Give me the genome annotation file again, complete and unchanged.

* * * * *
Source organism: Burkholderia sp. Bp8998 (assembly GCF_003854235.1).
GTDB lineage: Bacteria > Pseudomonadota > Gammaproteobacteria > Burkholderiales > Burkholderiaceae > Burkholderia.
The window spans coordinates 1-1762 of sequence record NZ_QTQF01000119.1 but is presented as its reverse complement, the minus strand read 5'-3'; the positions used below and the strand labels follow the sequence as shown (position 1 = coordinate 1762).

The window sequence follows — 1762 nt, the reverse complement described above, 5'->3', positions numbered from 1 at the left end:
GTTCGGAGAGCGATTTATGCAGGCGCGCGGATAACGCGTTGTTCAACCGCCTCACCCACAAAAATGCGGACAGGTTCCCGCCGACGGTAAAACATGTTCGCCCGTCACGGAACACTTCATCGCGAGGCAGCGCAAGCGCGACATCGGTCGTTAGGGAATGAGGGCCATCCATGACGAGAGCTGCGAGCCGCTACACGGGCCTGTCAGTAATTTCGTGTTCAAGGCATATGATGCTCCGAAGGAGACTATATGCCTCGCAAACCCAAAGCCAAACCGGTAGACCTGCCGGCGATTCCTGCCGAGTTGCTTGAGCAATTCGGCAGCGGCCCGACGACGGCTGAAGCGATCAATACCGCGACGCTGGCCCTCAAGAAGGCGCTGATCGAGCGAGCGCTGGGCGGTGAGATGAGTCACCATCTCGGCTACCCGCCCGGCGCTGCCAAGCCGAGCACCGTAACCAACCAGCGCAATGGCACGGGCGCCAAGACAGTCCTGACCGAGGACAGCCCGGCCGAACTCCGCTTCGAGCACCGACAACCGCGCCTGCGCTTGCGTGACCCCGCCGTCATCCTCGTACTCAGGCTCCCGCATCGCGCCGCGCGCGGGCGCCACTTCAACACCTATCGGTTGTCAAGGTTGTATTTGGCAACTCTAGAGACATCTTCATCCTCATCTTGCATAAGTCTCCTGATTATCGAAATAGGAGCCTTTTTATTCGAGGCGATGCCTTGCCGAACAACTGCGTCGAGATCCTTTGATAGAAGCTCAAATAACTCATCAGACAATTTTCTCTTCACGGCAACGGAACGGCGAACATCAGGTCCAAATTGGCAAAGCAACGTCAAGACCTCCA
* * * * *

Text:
Source organism: Burkholderia sp. Bp8998 (assembly GCF_003854235.1).
GTDB lineage: Bacteria > Pseudomonadota > Gammaproteobacteria > Burkholderiales > Burkholderiaceae > Burkholderia.
The window spans coordinates 1-1762 of sequence record NZ_QTQF01000119.1 but is presented as its reverse complement, the minus strand read 5'-3'; the positions used below and the strand labels follow the sequence as shown (position 1 = coordinate 1762).

The window sequence follows — 1762 nt, the reverse complement described above, 5'->3', positions numbered from 1 at the left end:
GTTCGGAGAGCGATTTATGCAGGCGCGCGGATAACGCGTTGTTCAACCGCCTCACCCACAAAAATGCGGACAGGTTCCCGCCGACGGTAAAACATGTTCGCCCGTCACGGAACACTTCATCGCGAGGCAGCGCAAGCGCGACATCGGTCGTTAGGGAATGAGGGCCATCCATGACGAGAGCTGCGAGCCGCTACACGGGCCTGTCAGTAATTTCGTGTTCAAGGCATATGATGCTCCGAAGGAGACTATATGCCTCGCAAACCCAAAGCCAAACCGGTAGACCTGCCGGCGATTCCTGCCGAGTTGCTTGAGCAATTCGGCAGCGGCCCGACGACGGCTGAAGCGATCAATACCGCGACGCTGGCCCTCAAGAAGGCGCTGATCGAGCGAGCGCTGGGCGGTGAGATGAGTCACCATCTCGGCTACCCGCCCGGCGCTGCCAAGCCGAGCACCGTAACCAACCAGCGCAATGGCACGGGCGCCAAGACAGTCCTGACCGAGGACAGCCCGGCCGAACTCCGCTTCGAGCACCGACAACCGCGCCTGCGCTTGCGTGACCCCGCCGTCATCCTCGTACTCAGGCTCCCGCATCGCGCCGCGCGCGGGCGCCACTTCAACACCTATCGGTTGTCAAGGTTGTATTTGGCAACTCTAGAGACATCTTCATCCTCATCTTGCATAAGTCTCCTGATTATCGAAATAGGAGCCTTTTTATTCGAGGCGATGCCTTGCCGAACAACTGCGTCGAGATCCTTTGATAGAAGCTCAAATAACTCATCAGACAATTTTCTCTTCACGGCAACGGAACGGCGAACATCAGGTCCAAATTGGCAAAGCAACGTCAAGACCTCCA